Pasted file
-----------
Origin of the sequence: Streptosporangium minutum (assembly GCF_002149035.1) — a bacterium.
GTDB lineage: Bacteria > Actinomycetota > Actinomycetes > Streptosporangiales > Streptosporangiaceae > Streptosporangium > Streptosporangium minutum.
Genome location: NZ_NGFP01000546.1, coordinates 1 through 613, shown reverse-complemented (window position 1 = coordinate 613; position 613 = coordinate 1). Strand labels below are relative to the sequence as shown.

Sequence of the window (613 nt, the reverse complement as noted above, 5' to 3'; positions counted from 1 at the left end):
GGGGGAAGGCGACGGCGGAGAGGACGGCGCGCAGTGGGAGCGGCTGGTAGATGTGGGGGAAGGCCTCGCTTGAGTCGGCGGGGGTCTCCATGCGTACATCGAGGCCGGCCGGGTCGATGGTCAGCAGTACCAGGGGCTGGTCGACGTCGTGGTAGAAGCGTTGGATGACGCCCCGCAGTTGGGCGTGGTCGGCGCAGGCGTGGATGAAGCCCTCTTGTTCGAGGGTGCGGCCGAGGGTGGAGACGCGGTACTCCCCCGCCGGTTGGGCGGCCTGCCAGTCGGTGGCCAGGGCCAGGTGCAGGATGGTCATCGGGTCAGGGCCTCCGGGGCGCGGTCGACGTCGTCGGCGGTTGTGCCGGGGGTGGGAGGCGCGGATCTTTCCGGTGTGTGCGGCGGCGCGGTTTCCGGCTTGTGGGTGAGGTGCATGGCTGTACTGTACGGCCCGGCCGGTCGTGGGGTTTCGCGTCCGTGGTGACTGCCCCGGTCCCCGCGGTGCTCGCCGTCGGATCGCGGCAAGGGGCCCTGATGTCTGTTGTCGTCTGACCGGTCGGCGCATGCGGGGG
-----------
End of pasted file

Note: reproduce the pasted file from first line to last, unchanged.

Origin of the sequence: Streptosporangium minutum (assembly GCF_002149035.1) — a bacterium.
GTDB lineage: Bacteria > Actinomycetota > Actinomycetes > Streptosporangiales > Streptosporangiaceae > Streptosporangium > Streptosporangium minutum.
Genome location: NZ_NGFP01000546.1, coordinates 1 through 613, shown reverse-complemented (window position 1 = coordinate 613; position 613 = coordinate 1). Strand labels below are relative to the sequence as shown.

Sequence of the window (613 nt, the reverse complement as noted above, 5' to 3'; positions counted from 1 at the left end):
GGGGGAAGGCGACGGCGGAGAGGACGGCGCGCAGTGGGAGCGGCTGGTAGATGTGGGGGAAGGCCTCGCTTGAGTCGGCGGGGGTCTCCATGCGTACATCGAGGCCGGCCGGGTCGATGGTCAGCAGTACCAGGGGCTGGTCGACGTCGTGGTAGAAGCGTTGGATGACGCCCCGCAGTTGGGCGTGGTCGGCGCAGGCGTGGATGAAGCCCTCTTGTTCGAGGGTGCGGCCGAGGGTGGAGACGCGGTACTCCCCCGCCGGTTGGGCGGCCTGCCAGTCGGTGGCCAGGGCCAGGTGCAGGATGGTCATCGGGTCAGGGCCTCCGGGGCGCGGTCGACGTCGTCGGCGGTTGTGCCGGGGGTGGGAGGCGCGGATCTTTCCGGTGTGTGCGGCGGCGCGGTTTCCGGCTTGTGGGTGAGGTGCATGGCTGTACTGTACGGCCCGGCCGGTCGTGGGGTTTCGCGTCCGTGGTGACTGCCCCGGTCCCCGCGGTGCTCGCCGTCGGATCGCGGCAAGGGGCCCTGATGTCTGTTGTCGTCTGACCGGTCGGCGCATGCGGGGG